What are the most urgent issues in your community?

Taking action in the places where we stand helps us to feel empowered and optimistic about our ability to affect change. Participating in the local issues that are relevant to us is one of the very best things we can do to feel good.

Activity: Calling all activist superheroes!

Discover the active citizen in you.

  • Design a prototype of yourself as a full volume justice superhero. What issues do you want to stand up and change in your world? Brainstorm the issue, and the symbols that go along with it.

  • If you aren’t sure what you care about, write down or record the aspects of your life that you love the most, and then from there think about any inequalities that might exist for others.

  • Have a think-pair-share around who your favourite hero figures are in the digital worlds and what they like most about them. Think about their costume and the way this tells us a story about who someone is.

  • Using some blank paper, or a digital drawing tool such as Procreate, design yourself as a hero persona in the struggle for justice. Think about:

    • adornment – this may be a traditional taonga, a family heirloom, or some extra embellishments, such as a special hat that reflect the cause you want to fight for

    • clothes patterns – what pattern or colours could you use on your outfit to describe your cause?

    • sidekick – what creature, animal or imaginary pal could be connected to this struggle? Think about the special qualities that they could bring to these activist adventures

    • shoes – what are the shoes that are needed for the adventures ahead?

    • tool – what tools are going to help your activist cause? Is it cardboard and a vivid marker for lots of placard making? Is it cups of tea for gathering community together?

  • Share your activist superhero with your friends. Talk about the ways in which they imagine themselves as a changemaker. Have you got similar or different ideas? Organise yourselves into groups with a cause in common, and create a crew name and symbol.

  • Design a set of battle stat cards (view and download trading card templates). You might like to include on the card details such as your hero name, ancestry, story, the cause that you are passionate about, the skills you have with the weapon you use in the fight for justice (e.g. pen, platform, etc.):

  • Exhibit your activist superhero with labels explaining the symbology you have used and why.

  • Using your crew focus, scan your school for super local actions you could take to create a better world.

    • What practices could you introduce to your school to address some of the protest issues that you’ve been examining?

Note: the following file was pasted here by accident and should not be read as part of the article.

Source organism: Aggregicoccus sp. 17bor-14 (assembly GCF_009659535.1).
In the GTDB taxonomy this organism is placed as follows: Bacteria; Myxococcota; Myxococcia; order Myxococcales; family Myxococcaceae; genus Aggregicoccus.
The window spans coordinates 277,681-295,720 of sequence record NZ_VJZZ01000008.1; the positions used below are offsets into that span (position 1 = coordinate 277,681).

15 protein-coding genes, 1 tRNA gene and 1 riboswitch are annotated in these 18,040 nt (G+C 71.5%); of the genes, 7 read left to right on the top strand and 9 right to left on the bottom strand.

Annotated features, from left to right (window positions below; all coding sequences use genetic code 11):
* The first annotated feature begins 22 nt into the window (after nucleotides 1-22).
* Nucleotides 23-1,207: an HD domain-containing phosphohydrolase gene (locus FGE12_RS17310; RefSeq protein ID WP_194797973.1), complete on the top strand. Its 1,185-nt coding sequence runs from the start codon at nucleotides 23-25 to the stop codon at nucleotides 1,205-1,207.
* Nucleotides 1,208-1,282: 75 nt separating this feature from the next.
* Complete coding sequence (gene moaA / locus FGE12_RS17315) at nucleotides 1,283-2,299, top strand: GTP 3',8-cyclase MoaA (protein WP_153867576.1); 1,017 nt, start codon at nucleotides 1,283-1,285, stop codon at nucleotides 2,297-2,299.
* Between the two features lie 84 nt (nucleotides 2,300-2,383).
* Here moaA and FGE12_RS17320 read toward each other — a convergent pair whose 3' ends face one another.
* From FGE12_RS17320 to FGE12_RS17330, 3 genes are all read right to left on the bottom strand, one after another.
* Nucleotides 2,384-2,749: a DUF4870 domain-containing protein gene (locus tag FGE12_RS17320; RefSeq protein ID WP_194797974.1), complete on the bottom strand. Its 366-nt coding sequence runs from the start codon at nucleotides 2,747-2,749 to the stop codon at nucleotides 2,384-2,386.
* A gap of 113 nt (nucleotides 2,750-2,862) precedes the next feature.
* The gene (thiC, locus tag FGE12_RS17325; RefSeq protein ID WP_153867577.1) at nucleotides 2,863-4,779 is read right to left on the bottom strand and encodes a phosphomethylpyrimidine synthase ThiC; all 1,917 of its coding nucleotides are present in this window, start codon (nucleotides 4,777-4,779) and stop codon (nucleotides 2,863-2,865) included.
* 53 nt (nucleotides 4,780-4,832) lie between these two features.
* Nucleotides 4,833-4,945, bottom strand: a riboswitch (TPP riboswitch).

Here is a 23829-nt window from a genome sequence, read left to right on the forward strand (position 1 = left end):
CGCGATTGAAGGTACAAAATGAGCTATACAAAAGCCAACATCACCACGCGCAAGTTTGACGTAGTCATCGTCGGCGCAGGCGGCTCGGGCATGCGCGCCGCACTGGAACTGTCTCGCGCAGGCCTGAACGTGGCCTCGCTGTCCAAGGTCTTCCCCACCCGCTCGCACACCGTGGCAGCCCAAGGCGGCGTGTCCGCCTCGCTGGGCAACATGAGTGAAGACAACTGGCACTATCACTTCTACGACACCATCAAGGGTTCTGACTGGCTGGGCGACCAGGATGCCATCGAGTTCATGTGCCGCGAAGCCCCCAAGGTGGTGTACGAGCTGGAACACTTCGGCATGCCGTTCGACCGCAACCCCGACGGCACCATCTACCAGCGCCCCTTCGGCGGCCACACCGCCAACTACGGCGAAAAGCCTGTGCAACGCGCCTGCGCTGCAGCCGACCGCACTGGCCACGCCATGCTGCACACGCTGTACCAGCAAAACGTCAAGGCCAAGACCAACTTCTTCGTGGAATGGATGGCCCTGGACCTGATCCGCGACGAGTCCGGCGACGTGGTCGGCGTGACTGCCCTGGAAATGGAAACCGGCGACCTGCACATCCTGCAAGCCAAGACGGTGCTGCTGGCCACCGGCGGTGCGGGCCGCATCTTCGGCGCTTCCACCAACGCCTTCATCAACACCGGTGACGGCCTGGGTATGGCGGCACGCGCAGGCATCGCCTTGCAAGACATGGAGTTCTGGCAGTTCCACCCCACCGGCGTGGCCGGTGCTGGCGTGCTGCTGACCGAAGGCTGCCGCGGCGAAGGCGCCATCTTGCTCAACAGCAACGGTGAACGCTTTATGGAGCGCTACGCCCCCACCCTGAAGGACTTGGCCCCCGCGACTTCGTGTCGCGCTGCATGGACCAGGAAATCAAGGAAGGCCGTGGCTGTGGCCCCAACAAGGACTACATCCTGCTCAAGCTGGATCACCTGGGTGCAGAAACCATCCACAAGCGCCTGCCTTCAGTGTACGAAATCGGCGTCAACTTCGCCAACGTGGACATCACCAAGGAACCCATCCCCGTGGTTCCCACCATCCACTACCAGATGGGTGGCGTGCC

• Are there all gender bathrooms that need to be created?

    • In what ways does the language and culture of the school reflect mana whenua and diverse cultural identities?

    • How can you celebrate and centre those who are disabled?

    • What are the waste policies in place?

Activity: Local justice for the win!

Connect with existing protest movements in your area.

  • Talk with your friends and family about what they think are the most urgent issues facing your neighbourhood or community at the moment. Once you have a sense of the range of issues that people are concerned about, you may want to conduct a larger survey to see what seems most important.

  • Research the existing community groups that are in place to address these issues. One of the simplest actions we can take is to volunteer with existing movements that are already in place. This means that we do not replicate existing efforts, or unwittingly take focus away from them, or their expertise.

  • To choose a local issue to get involved in, see if you can find answers to the following questions:

    • Who are the people that I need to talk to, to find out more about this issue?

    • What are the main goals of the community action? What would success look like for them?

    • In what ways does their action honour Te Tiriti o Waitangi?

    • Are mana whenua involved? If not, why not?

    • What are the different perspectives on this issue?

    • What are the ways in which this group needs help and how could we contribute to this?

Christchurch street view, 2023. Photo by Zane Muir / Unsplash

Activity: Animate the cause of your local activists

Promote local protest issues through the use of technology.

Consider with a local community action group, the unique set of skills that you bring to their cause. To organise this activity, use a simplified design thinking process:

  • Discover – Find out all there is to know about the group and the issues they are seeking to address.

  • Sensemake – Gather all of your discovery information together and summarise it into themes.

  • Ideate – Brainstorm together the ways in which you could use technology to help this local community action group, thinking specifically about what tool is the right tool for this situation, You may be able to:

    • help them to engage on social media in new ways, through creating reels for social media platforms

    • organise a whole school webinar to increase understanding of the issue and the project

    • develop a promotional youtube video to share on social media platforms

    • use animation tools such as stop motion to create engaging digital content to promote their cause

  • Implement – Do the thing! Create the technological outcome (the video, the reel, the webinar, etc.) that you have ideated.

  • Reflect and evolve – Consider how well the technological intervention went. Discuss with the community action group how well it went, the ways it could be improved and the obvious next steps.

Woman using a phone, 2021. Photo by Fausto Sandoval / Unsplash

Extra links for the extra curious

Go down amazing wormholes with this curated suite of links.